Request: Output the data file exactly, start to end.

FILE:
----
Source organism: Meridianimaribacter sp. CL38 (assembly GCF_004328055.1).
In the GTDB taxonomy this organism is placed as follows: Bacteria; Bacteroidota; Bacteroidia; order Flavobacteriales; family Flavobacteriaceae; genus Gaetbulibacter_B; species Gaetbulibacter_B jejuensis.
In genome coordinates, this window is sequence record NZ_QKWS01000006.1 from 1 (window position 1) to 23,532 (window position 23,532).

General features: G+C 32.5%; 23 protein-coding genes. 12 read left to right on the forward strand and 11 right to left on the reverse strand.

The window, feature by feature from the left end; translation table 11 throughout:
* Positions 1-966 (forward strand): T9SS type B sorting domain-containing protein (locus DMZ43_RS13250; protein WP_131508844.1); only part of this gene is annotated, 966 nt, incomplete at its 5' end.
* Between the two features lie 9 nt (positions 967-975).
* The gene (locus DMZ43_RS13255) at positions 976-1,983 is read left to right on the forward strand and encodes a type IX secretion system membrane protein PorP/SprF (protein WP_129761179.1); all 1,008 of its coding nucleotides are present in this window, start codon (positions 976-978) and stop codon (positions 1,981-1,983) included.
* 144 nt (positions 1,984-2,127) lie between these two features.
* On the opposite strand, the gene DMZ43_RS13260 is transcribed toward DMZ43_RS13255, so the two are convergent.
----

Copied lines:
Source organism: Meridianimaribacter sp. CL38 (assembly GCF_004328055.1).
In the GTDB taxonomy this organism is placed as follows: Bacteria; Bacteroidota; Bacteroidia; order Flavobacteriales; family Flavobacteriaceae; genus Gaetbulibacter_B; species Gaetbulibacter_B jejuensis.
In genome coordinates, this window is sequence record NZ_QKWS01000006.1 from 1 (window position 1) to 23,532 (window position 23,532).

General features: G+C 32.5%; 23 protein-coding genes. 12 read left to right on the forward strand and 11 right to left on the reverse strand.

The window, feature by feature from the left end; translation table 11 throughout:
* Positions 1-966 (forward strand): T9SS type B sorting domain-containing protein (locus DMZ43_RS13250; protein WP_131508844.1); only part of this gene is annotated, 966 nt, incomplete at its 5' end.
* Between the two features lie 9 nt (positions 967-975).
* The gene (locus DMZ43_RS13255) at positions 976-1,983 is read left to right on the forward strand and encodes a type IX secretion system membrane protein PorP/SprF (protein WP_129761179.1); all 1,008 of its coding nucleotides are present in this window, start codon (positions 976-978) and stop codon (positions 1,981-1,983) included.
* 144 nt (positions 1,984-2,127) lie between these two features.
* On the opposite strand, the gene DMZ43_RS13260 is transcribed toward DMZ43_RS13255, so the two are convergent.